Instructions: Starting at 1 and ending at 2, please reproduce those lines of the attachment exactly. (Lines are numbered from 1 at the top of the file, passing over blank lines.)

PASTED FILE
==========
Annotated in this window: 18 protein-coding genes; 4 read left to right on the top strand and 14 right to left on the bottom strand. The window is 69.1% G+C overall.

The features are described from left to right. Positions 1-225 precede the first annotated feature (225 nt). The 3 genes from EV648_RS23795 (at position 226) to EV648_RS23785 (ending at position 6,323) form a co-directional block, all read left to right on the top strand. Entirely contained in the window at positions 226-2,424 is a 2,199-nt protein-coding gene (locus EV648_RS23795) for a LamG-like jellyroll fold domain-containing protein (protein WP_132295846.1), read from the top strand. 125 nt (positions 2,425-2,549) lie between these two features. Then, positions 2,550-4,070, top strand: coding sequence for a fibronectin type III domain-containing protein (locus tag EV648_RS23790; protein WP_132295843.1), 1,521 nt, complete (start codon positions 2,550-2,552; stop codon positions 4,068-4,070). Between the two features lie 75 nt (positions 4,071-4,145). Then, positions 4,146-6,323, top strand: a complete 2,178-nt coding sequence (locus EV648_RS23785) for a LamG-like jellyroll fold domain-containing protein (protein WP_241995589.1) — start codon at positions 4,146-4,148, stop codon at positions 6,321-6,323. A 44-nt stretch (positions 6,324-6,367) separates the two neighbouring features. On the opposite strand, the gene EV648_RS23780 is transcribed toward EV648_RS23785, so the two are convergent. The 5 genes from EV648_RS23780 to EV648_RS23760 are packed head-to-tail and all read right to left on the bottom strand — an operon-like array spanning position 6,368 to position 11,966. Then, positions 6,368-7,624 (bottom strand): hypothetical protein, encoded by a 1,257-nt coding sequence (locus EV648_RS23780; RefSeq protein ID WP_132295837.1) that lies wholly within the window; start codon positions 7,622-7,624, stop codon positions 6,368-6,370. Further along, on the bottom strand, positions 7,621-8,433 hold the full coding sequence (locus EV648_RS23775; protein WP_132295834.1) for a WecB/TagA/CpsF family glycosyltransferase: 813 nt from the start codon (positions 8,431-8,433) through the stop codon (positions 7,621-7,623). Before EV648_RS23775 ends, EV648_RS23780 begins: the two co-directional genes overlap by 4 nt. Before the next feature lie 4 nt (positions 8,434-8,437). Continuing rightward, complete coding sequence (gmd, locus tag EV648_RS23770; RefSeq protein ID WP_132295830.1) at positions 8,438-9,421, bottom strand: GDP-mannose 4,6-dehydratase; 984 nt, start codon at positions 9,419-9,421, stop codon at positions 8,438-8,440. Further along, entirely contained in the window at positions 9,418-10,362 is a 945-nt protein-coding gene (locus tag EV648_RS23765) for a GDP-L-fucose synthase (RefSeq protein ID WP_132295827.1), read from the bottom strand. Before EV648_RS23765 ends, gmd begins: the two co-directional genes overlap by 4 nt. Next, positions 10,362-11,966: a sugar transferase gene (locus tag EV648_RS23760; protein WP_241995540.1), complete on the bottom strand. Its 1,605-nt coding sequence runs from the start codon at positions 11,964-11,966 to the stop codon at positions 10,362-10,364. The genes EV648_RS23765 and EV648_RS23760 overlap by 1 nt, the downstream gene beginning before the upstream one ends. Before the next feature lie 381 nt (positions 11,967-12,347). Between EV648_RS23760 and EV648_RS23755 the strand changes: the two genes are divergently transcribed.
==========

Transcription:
Annotated in this window: 18 protein-coding genes; 4 read left to right on the top strand and 14 right to left on the bottom strand. The window is 69.1% G+C overall.

The features are described from left to right. Positions 1-225 precede the first annotated feature (225 nt). The 3 genes from EV648_RS23795 (at position 226) to EV648_RS23785 (ending at position 6,323) form a co-directional block, all read left to right on the top strand. Entirely contained in the window at positions 226-2,424 is a 2,199-nt protein-coding gene (locus EV648_RS23795) for a LamG-like jellyroll fold domain-containing protein (protein WP_132295846.1), read from the top strand. 125 nt (positions 2,425-2,549) lie between these two features. Then, positions 2,550-4,070, top strand: coding sequence for a fibronectin type III domain-containing protein (locus tag EV648_RS23790; protein WP_132295843.1), 1,521 nt, complete (start codon positions 2,550-2,552; stop codon positions 4,068-4,070). Between the two features lie 75 nt (positions 4,071-4,145). Then, positions 4,146-6,323, top strand: a complete 2,178-nt coding sequence (locus EV648_RS23785) for a LamG-like jellyroll fold domain-containing protein (protein WP_241995589.1) — start codon at positions 4,146-4,148, stop codon at positions 6,321-6,323. A 44-nt stretch (positions 6,324-6,367) separates the two neighbouring features. On the opposite strand, the gene EV648_RS23780 is transcribed toward EV648_RS23785, so the two are convergent. The 5 genes from EV648_RS23780 to EV648_RS23760 are packed head-to-tail and all read right to left on the bottom strand — an operon-like array spanning position 6,368 to position 11,966. Then, positions 6,368-7,624 (bottom strand): hypothetical protein, encoded by a 1,257-nt coding sequence (locus EV648_RS23780; RefSeq protein ID WP_132295837.1) that lies wholly within the window; start codon positions 7,622-7,624, stop codon positions 6,368-6,370. Further along, on the bottom strand, positions 7,621-8,433 hold the full coding sequence (locus EV648_RS23775; protein WP_132295834.1) for a WecB/TagA/CpsF family glycosyltransferase: 813 nt from the start codon (positions 8,431-8,433) through the stop codon (positions 7,621-7,623). Before EV648_RS23775 ends, EV648_RS23780 begins: the two co-directional genes overlap by 4 nt. Before the next feature lie 4 nt (positions 8,434-8,437). Continuing rightward, complete coding sequence (gmd, locus tag EV648_RS23770; RefSeq protein ID WP_132295830.1) at positions 8,438-9,421, bottom strand: GDP-mannose 4,6-dehydratase; 984 nt, start codon at positions 9,419-9,421, stop codon at positions 8,438-8,440. Further along, entirely contained in the window at positions 9,418-10,362 is a 945-nt protein-coding gene (locus tag EV648_RS23765) for a GDP-L-fucose synthase (RefSeq protein ID WP_132295827.1), read from the bottom strand. Before EV648_RS23765 ends, gmd begins: the two co-directional genes overlap by 4 nt. Next, positions 10,362-11,966: a sugar transferase gene (locus tag EV648_RS23760; protein WP_241995540.1), complete on the bottom strand. Its 1,605-nt coding sequence runs from the start codon at positions 11,964-11,966 to the stop codon at positions 10,362-10,364. The genes EV648_RS23765 and EV648_RS23760 overlap by 1 nt, the downstream gene beginning before the upstream one ends. Before the next feature lie 381 nt (positions 11,967-12,347). Between EV648_RS23760 and EV648_RS23755 the strand changes: the two genes are divergently transcribed.